It’s all a strawman to promote one side of an argument without fairly addressing the other side or creating a false narrative about the other side instead of fairly stating pros and cons. This is often why I jump in and point out the double standard.

  • Super Tex

    As long as the US Military fights 3rd. world countries the 9mm, 40 cal. are fine. However……when we fight a near peer or even a group that is well funded. Those calibers will be useless up against even soft body armor. If your talking about providing arms to soldiers that don’t shoot for a living. The Military really should look at the MP 7. If you are talking about a back up sidearm. The FN Five Seven will penetrate body armor.

    • ldwalaska13

      So will a .22mag at close range, level III vest.

    • DBM

      Just what are you talking about? Soft body armor? Depends on what level. A 9mm has a better chance than a .45 but the .45’s blunt trauma injury will be greater.

      The 5.7 will penetrate soft body armor but only if its loaded with steel core ammo. The it makes a small diameter hole in the person. Armor piercing ammo has a place but not for general use as a man stopper. If it was so great believe me when I say that’s all the army would issue.


    If a gun has a wear factor because of caliber like i am seeing here, then why not develop new metal characteristics and/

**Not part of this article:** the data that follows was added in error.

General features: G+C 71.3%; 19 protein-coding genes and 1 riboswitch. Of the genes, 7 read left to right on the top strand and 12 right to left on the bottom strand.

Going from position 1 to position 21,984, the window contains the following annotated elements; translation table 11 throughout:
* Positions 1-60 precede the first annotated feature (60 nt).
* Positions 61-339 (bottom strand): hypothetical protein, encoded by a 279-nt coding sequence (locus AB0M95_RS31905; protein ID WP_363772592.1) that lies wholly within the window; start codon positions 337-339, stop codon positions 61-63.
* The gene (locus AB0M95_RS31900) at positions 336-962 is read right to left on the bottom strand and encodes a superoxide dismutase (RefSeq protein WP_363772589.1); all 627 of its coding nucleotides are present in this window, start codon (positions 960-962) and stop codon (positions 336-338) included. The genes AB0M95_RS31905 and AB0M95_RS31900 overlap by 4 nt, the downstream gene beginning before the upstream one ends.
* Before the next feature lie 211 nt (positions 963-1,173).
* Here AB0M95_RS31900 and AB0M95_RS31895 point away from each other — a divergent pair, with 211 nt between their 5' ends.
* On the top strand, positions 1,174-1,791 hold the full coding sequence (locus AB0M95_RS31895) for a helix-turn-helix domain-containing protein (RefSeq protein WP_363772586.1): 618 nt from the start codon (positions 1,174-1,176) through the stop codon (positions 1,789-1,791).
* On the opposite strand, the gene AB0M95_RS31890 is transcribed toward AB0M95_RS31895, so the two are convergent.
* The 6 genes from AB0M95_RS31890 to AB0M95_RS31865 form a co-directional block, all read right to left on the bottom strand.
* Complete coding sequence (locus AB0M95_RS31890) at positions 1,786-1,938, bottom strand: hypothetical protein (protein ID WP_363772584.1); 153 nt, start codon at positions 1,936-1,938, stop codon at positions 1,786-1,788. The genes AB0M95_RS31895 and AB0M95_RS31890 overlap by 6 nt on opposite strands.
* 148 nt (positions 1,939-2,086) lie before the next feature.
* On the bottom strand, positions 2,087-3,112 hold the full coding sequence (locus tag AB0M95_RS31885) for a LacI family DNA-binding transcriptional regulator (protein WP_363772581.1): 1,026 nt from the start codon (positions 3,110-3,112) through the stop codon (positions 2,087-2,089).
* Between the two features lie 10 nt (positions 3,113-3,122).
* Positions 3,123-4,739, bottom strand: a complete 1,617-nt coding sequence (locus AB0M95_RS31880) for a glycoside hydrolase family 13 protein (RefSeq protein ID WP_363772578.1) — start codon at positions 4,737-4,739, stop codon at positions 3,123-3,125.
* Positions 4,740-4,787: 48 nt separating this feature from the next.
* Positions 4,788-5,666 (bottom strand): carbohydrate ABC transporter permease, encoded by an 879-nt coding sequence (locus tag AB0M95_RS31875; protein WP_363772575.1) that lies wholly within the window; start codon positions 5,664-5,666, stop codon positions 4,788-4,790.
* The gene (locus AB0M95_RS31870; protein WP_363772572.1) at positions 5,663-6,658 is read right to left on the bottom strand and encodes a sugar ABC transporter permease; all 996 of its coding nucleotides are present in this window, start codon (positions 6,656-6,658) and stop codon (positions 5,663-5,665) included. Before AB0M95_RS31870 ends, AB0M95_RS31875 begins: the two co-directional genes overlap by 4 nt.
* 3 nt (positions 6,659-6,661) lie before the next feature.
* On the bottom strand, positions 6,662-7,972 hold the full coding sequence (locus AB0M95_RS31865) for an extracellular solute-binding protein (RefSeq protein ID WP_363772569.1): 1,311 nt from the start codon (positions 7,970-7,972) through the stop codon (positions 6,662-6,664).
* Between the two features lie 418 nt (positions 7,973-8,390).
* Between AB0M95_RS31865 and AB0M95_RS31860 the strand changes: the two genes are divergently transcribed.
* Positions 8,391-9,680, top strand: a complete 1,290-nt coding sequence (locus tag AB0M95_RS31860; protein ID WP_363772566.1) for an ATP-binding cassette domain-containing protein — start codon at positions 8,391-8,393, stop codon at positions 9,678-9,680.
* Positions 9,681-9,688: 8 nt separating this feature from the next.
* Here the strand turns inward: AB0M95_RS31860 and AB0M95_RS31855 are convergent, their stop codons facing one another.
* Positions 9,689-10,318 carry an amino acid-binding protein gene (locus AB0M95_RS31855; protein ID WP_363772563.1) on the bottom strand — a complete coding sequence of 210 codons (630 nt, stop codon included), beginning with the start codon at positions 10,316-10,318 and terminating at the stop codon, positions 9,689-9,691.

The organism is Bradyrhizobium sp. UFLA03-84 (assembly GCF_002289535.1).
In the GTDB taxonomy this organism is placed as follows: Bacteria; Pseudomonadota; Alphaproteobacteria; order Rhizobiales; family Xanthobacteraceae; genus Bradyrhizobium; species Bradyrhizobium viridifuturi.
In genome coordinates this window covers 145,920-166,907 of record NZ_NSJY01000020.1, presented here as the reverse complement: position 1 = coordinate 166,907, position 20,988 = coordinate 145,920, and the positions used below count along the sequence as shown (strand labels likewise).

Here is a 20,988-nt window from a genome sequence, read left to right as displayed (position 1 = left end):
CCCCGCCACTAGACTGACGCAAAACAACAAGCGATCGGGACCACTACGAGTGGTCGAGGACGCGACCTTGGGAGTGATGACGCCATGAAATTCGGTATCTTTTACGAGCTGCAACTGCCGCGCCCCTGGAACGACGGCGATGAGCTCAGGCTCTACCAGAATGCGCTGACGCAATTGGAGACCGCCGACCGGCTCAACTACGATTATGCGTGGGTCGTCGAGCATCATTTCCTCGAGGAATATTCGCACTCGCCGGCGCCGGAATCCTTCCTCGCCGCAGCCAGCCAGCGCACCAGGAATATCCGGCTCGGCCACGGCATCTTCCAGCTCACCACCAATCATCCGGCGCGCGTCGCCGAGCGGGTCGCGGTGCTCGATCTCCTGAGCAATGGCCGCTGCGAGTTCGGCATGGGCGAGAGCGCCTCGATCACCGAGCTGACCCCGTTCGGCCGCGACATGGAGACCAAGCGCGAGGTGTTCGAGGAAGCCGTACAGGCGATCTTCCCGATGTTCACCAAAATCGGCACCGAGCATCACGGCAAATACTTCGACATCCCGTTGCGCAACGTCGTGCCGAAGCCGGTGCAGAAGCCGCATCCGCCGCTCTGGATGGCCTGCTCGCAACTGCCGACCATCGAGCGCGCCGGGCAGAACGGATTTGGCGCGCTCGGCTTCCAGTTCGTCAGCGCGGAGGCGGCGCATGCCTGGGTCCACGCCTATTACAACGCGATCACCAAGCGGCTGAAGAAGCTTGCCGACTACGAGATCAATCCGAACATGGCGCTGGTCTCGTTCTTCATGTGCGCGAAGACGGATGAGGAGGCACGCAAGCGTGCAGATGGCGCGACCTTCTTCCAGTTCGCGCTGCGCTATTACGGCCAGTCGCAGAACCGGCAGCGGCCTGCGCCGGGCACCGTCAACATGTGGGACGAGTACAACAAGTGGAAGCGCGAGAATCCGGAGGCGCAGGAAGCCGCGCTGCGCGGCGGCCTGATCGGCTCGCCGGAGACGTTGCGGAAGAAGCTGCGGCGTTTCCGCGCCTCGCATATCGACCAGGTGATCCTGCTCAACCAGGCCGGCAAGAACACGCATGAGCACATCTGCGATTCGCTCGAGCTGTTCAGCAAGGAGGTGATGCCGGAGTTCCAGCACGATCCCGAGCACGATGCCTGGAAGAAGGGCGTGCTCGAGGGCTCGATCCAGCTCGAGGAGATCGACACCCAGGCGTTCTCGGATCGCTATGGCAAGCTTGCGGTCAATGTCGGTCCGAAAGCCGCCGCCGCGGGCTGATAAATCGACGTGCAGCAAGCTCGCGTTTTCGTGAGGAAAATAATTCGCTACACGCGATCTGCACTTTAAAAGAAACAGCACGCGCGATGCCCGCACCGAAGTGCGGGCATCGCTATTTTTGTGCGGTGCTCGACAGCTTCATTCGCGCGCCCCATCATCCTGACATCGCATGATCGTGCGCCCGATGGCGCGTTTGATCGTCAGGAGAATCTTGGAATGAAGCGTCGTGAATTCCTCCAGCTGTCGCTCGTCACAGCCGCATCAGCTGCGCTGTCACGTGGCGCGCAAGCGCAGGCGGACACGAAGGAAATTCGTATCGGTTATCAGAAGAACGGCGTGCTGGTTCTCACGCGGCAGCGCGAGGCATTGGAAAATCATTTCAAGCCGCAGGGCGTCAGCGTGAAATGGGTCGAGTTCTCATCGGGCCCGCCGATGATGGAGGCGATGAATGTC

or design that would make the weapon more resistant to the heavy use it is being put thru…..nothing last forever but dependability is mandatory for military…time for the Ol’ competition factor to show up……

    • charles

      Someone is not relating all the information in the assertion that one caliber outlasts another. Except for certain naval and land artillery guns which have a high rate of barrel liner erosion and for which a strict log must be maintained for barrel re-lining purposes, a given caliber pistol is not more ‘durable’ than another in terms of longevity, however, it one takes a pistol designed for a given caliber and replaces it with a larger, more powerful caliber, that exchange of caliber can cause some longevity issues from a material science perspective. Yet parts do break in all firearms and the metallurgy is among the best of all times in the short history of firearms. Alloys and pure metals have different characteristics and this factor must also be taken into consideration.

  • ldwalaska13